"It has not been the ideal preparation," Danny Welbeck tells Sky Sports. That feels like an understatement. Watford's decision to part company with Nigel Pearson on the eve of the biggest week of their season has put the glare of the national spotlight on the club.
Welbeck found out about the decision when the owners called a meeting to explain the situation on Sunday. It has been a hectic time. 24 hours on, he instinctively describes Pearson as the manager before quickly correcting himself. But he soon goes on to stress that there are no excuses for the team with their Premier League status on the line.
"As professionals, we have to deal with whatever comes our way and we have got to prepare for the game ahead however difficult that may be. It is the owner's decision and that is final. We cannot let it derail us going into these two massive games in this last week."
The fixture list has not been kind. Watford host Manchester City at Vicarage Road on Tuesday before travelling to face Arsenal on the final day. "We have got to come together as one," he says. "We will need leaders all around the pitch and all around the club."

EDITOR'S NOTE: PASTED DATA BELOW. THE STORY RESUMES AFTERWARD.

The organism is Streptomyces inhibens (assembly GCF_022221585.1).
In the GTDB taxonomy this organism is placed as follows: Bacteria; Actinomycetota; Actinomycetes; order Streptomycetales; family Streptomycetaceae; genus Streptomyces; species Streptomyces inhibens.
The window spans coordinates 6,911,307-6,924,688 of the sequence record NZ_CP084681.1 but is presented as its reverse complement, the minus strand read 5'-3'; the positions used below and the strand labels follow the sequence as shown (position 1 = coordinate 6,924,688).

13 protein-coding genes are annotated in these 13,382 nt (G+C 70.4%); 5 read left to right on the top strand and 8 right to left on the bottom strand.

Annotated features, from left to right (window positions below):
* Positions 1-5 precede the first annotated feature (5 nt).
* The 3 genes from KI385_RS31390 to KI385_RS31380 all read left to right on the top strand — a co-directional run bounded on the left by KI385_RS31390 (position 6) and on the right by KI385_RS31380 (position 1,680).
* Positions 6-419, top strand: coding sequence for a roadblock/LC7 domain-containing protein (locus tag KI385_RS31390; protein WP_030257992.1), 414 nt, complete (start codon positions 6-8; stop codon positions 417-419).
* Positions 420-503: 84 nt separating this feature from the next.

Watford might well need a favour too given that a win for Aston Villa or Bournemouth in the coming days will be enough to move them level on points in the scrap to stay up. But a point against City or Arsenal would see off the Cherries and leave Villa with little margin for error.
Welbeck knows both clubs well. He was a Premier League winner in Manchester with United before spending five seasons at Arsenal, winning the FA Cup before his time there ended in unfortunate circumstances. His final appearance for the Gunners proved to be the Europa League game against Sporting Lisbon in November 2018. He broke his ankle that night.
Perhaps it is worth recalling Welbeck's status at the time. Just eight weeks prior to the injury, he had started for England in a Wembley win over Switzerland. He was part of Gareth Southgate's squad that reached the semi-final of the World Cup earlier that summer.